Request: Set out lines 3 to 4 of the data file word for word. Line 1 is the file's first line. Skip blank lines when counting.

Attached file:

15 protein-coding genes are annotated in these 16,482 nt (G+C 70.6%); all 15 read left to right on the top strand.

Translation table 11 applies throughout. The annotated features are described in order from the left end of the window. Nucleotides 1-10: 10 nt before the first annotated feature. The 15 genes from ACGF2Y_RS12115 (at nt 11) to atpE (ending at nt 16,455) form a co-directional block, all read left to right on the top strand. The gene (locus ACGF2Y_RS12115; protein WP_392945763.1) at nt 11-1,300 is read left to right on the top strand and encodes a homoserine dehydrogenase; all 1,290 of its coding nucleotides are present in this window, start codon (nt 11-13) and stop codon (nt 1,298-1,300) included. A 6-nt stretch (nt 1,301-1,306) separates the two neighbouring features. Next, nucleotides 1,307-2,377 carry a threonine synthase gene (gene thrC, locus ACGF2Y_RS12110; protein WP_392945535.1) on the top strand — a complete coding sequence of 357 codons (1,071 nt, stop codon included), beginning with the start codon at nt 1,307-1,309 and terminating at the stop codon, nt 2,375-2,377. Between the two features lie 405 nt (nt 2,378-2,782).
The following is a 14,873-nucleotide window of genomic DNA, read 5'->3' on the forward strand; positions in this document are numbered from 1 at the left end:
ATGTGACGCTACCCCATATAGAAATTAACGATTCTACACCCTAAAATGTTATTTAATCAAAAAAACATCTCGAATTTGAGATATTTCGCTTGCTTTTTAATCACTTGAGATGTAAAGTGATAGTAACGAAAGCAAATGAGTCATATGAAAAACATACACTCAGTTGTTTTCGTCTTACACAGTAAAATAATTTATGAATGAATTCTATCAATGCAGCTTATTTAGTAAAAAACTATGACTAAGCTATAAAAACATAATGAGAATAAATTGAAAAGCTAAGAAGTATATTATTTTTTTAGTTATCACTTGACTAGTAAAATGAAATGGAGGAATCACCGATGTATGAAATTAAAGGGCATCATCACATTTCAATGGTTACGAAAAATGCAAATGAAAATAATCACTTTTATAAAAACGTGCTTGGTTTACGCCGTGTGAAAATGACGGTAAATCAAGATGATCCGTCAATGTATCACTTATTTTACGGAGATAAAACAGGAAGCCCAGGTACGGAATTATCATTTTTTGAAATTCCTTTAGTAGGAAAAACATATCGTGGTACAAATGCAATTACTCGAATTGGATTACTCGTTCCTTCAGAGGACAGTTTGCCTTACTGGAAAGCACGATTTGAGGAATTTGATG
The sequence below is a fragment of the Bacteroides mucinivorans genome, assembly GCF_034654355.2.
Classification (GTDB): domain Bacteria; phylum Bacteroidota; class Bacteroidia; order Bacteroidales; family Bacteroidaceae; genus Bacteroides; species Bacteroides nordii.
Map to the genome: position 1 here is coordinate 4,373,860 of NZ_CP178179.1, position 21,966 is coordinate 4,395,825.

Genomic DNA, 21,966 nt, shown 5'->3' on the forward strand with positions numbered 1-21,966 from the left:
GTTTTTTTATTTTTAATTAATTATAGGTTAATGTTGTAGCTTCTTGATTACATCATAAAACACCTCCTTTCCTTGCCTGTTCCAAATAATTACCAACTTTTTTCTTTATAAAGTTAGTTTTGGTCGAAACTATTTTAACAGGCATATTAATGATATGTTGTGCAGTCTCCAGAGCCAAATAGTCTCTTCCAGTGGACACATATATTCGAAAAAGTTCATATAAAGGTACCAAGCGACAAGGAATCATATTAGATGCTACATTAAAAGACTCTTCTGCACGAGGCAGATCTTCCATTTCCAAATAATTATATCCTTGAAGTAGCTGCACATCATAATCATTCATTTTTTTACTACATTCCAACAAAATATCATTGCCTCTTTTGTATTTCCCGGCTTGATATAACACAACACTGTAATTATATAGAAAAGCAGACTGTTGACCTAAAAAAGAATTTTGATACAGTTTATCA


The following is a 14,873-nucleotide window of genomic DNA, read 5'->3' on the forward strand; positions in this document are numbered from 1 at the left end:
ATGTGACGCTACCCCATATAGAAATTAACGATTCTACACCCTAAAATGTTATTTAATCAAAAAAACATCTCGAATTTGAGATATTTCGCTTGCTTTTTAATCACTTGAGATGTAAAGTGATAGTAACGAAAGCAAATGAGTCATATGAAAAACATACACTCAGTTGTTTTCGTCTTACACAGTAAAATAATTTATGAATGAATTCTATCAATGCAGCTTATTTAGTAAAAAACTATGACTAAGCTATAAAAACATAATGAGAATAAATTGAAAAGCTAAGAAGTATATTATTTTTTTAGTTATCACTTGACTAGTAAAATGAAATGGAGGAATCACCGATGTATGAAATTAAAGGGCATCATCACATTTCAATGGTTACGAAAAATGCAAATGAAAATAATCACTTTTATAAAAACGTGCTTGGTTTACGCCGTGTGAAAATGACGGTAAATCAAGATGATCCGTCAATGTATCACTTATTTTACGGAGATAAAACAGGAAGCCCAGGTACGGAATTATCATTTTTTGAAATTCCTTTAGTAGGAAAAACATATCGTGGTACAAATGCAATTACTCGAATTGGATTACTCGTTCCTTCAGAGGACAGTTTGCCTTACTGGAAAGCACGATTTGAGGAATTTGATG